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Chinese satellite spots suspicious MH370-linked object

English.news.cn   2014-03-22 18:50:58

Photo source: Xinhua / State Administration of Science, Technology and Industry for National Defense

BEIJING, March 22 (Xinhua) -- A Chinese satellite imagery shows a 22-meter-long, 13-meter-wide object in the southern Indian Ocean, the State Administration of Science, Technology and Industry for National Defense (SASTIND) said Saturday.

Captured by the high-definition earth observation satellite "Gaofen-1" at around 12 a.m. on March 18 Beijing Time, the imagery spotted the object at 44 degrees, 57 minutes south latitude, and 90 degrees, 13 minutes east longitude, in the southern Indian Ocean, the SASTIND said.

The location of the suspicious object is along the southern corridor missing Malaysia Airlines Flight MH370 might have taken, and about 120 km south by west from the location of a suspicious object Australia found before.

Related:

Chinese satellite imagery shows large suspicious object -- Malaysian minister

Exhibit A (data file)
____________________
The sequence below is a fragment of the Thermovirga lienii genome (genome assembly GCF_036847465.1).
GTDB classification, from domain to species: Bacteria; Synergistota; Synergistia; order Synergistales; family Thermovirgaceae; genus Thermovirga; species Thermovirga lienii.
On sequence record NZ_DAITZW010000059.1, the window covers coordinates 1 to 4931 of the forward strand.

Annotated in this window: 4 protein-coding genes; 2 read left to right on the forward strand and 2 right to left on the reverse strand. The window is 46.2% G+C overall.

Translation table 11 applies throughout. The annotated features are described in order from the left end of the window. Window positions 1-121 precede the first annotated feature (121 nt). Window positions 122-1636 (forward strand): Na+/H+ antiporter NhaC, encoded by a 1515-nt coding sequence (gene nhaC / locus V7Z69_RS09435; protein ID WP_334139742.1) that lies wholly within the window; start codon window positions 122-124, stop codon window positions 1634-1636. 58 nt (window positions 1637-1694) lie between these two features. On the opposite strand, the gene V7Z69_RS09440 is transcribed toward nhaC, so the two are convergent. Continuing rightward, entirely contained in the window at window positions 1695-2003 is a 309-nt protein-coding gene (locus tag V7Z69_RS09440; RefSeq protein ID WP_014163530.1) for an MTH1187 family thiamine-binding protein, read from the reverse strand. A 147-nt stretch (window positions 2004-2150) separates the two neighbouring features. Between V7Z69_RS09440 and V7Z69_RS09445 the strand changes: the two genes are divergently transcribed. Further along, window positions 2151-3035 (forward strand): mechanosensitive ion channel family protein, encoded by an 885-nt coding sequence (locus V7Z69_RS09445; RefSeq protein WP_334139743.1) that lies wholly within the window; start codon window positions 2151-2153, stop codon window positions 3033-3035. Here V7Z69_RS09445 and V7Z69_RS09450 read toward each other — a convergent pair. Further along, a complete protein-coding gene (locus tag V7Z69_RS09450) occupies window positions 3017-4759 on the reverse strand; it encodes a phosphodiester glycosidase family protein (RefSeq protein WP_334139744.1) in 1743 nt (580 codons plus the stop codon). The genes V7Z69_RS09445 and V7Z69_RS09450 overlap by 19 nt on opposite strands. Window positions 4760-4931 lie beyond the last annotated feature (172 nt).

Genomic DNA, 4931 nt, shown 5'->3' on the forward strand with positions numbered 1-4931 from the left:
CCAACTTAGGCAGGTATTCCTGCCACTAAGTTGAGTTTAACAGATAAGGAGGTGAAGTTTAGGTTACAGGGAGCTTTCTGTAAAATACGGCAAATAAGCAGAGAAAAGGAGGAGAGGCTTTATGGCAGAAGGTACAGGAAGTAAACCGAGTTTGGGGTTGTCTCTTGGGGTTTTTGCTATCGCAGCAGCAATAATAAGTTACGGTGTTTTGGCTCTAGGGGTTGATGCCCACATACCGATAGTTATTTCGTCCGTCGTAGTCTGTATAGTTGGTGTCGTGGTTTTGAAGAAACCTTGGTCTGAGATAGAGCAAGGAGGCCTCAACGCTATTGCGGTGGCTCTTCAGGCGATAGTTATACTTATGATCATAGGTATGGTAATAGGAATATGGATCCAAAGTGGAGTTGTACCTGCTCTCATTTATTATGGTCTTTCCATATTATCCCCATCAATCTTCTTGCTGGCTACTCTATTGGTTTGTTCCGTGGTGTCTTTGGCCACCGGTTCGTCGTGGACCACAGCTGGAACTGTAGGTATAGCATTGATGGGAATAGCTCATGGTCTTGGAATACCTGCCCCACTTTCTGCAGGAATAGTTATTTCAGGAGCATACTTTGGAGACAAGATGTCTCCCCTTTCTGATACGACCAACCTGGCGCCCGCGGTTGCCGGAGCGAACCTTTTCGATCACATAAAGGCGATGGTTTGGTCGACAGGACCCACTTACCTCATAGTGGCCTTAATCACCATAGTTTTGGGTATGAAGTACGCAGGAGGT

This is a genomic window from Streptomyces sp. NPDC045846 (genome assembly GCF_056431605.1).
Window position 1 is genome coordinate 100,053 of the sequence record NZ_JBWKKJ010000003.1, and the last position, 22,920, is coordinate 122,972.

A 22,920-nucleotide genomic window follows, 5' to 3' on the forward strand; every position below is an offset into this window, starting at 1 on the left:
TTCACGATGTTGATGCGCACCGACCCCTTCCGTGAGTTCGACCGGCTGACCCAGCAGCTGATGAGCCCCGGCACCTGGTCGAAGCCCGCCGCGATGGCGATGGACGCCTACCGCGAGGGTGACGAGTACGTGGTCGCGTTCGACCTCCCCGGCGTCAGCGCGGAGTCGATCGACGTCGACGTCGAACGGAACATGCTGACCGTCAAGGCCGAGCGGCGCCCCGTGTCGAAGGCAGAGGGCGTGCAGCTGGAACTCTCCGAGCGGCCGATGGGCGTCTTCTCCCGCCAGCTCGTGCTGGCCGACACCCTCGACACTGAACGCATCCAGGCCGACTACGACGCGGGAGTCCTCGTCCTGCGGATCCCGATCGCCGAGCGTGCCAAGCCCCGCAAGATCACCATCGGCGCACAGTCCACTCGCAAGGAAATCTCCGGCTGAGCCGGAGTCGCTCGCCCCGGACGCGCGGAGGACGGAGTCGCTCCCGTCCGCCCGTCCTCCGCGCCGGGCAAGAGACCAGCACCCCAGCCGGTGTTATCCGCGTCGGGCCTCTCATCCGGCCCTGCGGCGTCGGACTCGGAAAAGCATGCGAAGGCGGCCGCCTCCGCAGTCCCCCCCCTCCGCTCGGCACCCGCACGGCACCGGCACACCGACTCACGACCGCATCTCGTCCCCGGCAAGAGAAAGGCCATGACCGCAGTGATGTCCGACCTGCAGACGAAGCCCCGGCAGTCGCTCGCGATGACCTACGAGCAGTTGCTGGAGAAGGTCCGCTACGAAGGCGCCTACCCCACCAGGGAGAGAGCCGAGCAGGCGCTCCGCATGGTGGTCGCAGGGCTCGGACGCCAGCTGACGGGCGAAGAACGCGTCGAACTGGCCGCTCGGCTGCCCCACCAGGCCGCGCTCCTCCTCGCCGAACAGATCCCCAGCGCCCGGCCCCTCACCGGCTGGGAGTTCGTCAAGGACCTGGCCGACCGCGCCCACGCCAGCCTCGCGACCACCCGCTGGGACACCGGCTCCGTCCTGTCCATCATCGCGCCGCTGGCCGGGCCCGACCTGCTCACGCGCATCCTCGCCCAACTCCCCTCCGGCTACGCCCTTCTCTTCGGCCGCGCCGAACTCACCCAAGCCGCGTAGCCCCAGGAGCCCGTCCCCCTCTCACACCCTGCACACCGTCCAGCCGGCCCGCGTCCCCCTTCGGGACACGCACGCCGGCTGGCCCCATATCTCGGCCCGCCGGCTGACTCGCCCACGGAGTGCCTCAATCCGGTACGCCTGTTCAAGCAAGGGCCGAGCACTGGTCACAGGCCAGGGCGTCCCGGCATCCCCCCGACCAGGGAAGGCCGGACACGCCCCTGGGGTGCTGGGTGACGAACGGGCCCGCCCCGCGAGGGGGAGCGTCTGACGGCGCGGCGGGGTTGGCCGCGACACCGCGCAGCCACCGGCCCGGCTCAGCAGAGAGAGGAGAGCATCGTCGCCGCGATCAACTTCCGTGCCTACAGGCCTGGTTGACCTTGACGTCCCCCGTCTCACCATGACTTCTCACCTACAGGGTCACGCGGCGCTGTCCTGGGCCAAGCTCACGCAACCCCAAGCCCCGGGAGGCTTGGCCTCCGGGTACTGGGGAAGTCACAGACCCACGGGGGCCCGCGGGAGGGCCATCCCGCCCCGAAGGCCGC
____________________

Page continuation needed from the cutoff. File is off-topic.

KUALA LUMPUR, March 22 (Xinhua) -- China has informed Malaysia of satellite imagery that shows a 22-meter-wide, 30-meter-long object in the southern Indian Ocean, Malaysia's acting transport minister said Saturday. Full story

Final communication from missing jet MH370 reveals two odd points: Telegraph

LONDON, March 21 (Xinhua) -- The final 54 minutes of communication between the co-pilot of the Malaysia Airlines MH370 and the control tower has revealed two odd points, the British daily Telegraph reported on Friday.

The first odd point was a message delivered by the cockpit at 1.07 a.m., saying that the plane was flying at a cruising altitude of 35,000 feet, the daily reported. Full story

New satellite data guides hunt for missing Malaysian airline in Southern Indian Ocean

CANBERRA, March 22 (Xinhua) -- Search operations in the Southern Indian Ocean for a missing Malaysia Airlines aircraft resumed, the Australian Maritime Safety Authority (AMSA) announced on Saturday, saying that the current search area, about 2,500 kilometers southwest of Australia, was identified based on satellite data on Thursday.

The AMSA said so far no sightings have been reported, and the current search area was identified based on satellite images provided by the Australian Geospatial-Intelligence Organization ( AGO).  Full story

Editor: Zhu Ningzhu
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